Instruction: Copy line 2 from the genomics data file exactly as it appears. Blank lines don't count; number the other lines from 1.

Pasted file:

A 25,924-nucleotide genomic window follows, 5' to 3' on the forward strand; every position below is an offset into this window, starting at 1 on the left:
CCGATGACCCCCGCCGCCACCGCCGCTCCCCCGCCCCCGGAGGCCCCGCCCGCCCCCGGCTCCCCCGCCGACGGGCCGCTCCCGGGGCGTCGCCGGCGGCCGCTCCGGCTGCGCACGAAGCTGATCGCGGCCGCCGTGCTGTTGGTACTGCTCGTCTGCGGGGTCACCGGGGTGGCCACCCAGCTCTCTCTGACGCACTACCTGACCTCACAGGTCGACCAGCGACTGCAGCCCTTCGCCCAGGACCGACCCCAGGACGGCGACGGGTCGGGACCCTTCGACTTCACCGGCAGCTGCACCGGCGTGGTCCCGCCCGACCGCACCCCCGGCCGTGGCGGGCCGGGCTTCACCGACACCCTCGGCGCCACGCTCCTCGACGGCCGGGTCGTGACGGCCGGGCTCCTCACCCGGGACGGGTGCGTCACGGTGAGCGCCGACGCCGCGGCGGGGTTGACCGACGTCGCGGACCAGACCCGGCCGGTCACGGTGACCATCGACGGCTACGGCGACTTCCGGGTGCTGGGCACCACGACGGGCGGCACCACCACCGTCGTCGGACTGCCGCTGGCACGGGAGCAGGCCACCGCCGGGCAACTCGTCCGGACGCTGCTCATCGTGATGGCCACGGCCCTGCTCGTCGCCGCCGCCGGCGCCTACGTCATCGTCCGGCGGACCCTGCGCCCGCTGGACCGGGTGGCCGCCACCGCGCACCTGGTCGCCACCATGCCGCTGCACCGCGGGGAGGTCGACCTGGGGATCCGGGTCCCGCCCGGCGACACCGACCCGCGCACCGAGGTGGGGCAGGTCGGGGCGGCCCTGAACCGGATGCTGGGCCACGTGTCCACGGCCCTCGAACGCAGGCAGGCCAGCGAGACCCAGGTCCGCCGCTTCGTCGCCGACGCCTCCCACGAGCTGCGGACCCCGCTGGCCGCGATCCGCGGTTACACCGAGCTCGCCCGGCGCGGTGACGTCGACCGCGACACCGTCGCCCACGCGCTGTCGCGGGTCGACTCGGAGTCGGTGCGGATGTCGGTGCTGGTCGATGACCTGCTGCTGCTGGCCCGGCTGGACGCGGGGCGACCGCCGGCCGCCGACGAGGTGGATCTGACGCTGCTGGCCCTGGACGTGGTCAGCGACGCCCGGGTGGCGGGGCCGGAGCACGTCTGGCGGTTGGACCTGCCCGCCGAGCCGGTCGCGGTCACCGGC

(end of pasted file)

CCGATGACCCCCGCCGCCACCGCCGCTCCCCCGCCCCCGGAGGCCCCGCCCGCCCCCGGCTCCCCCGCCGACGGGCCGCTCCCGGGGCGTCGCCGGCGGCCGCTCCGGCTGCGCACGAAGCTGATCGCGGCCGCCGTGCTGTTGGTACTGCTCGTCTGCGGGGTCACCGGGGTGGCCACCCAGCTCTCTCTGACGCACTACCTGACCTCACAGGTCGACCAGCGACTGCAGCCCTTCGCCCAGGACCGACCCCAGGACGGCGACGGGTCGGGACCCTTCGACTTCACCGGCAGCTGCACCGGCGTGGTCCCGCCCGACCGCACCCCCGGCCGTGGCGGGCCGGGCTTCACCGACACCCTCGGCGCCACGCTCCTCGACGGCCGGGTCGTGACGGCCGGGCTCCTCACCCGGGACGGGTGCGTCACGGTGAGCGCCGACGCCGCGGCGGGGTTGACCGACGTCGCGGACCAGACCCGGCCGGTCACGGTGACCATCGACGGCTACGGCGACTTCCGGGTGCTGGGCACCACGACGGGCGGCACCACCACCGTCGTCGGACTGCCGCTGGCACGGGAGCAGGCCACCGCCGGGCAACTCGTCCGGACGCTGCTCATCGTGATGGCCACGGCCCTGCTCGTCGCCGCCGCCGGCGCCTACGTCATCGTCCGGCGGACCCTGCGCCCGCTGGACCGGGTGGCCGCCACCGCGCACCTGGTCGCCACCATGCCGCTGCACCGCGGGGAGGTCGACCTGGGGATCCGGGTCCCGCCCGGCGACACCGACCCGCGCACCGAGGTGGGGCAGGTCGGGGCGGCCCTGAACCGGATGCTGGGCCACGTGTCCACGGCCCTCGAACGCAGGCAGGCCAGCGAGACCCAGGTCCGCCGCTTCGTCGCCGACGCCTCCCACGAGCTGCGGACCCCGCTGGCCGCGATCCGCGGTTACACCGAGCTCGCCCGGCGCGGTGACGTCGACCGCGACACCGTCGCCCACGCGCTGTCGCGGGTCGACTCGGAGTCGGTGCGGATGTCGGTGCTGGTCGATGACCTGCTGCTGCTGGCCCGGCTGGACGCGGGGCGACCGCCGGCCGCCGACGAGGTGGATCTGACGCTGCTGGCCCTGGACGTGGTCAGCGACGCCCGGGTGGCGGGGCCGGAGCACGTCTGGCGGTTGGACCTGCCCGCCGAGCCGGTCGCGGTCACCGGC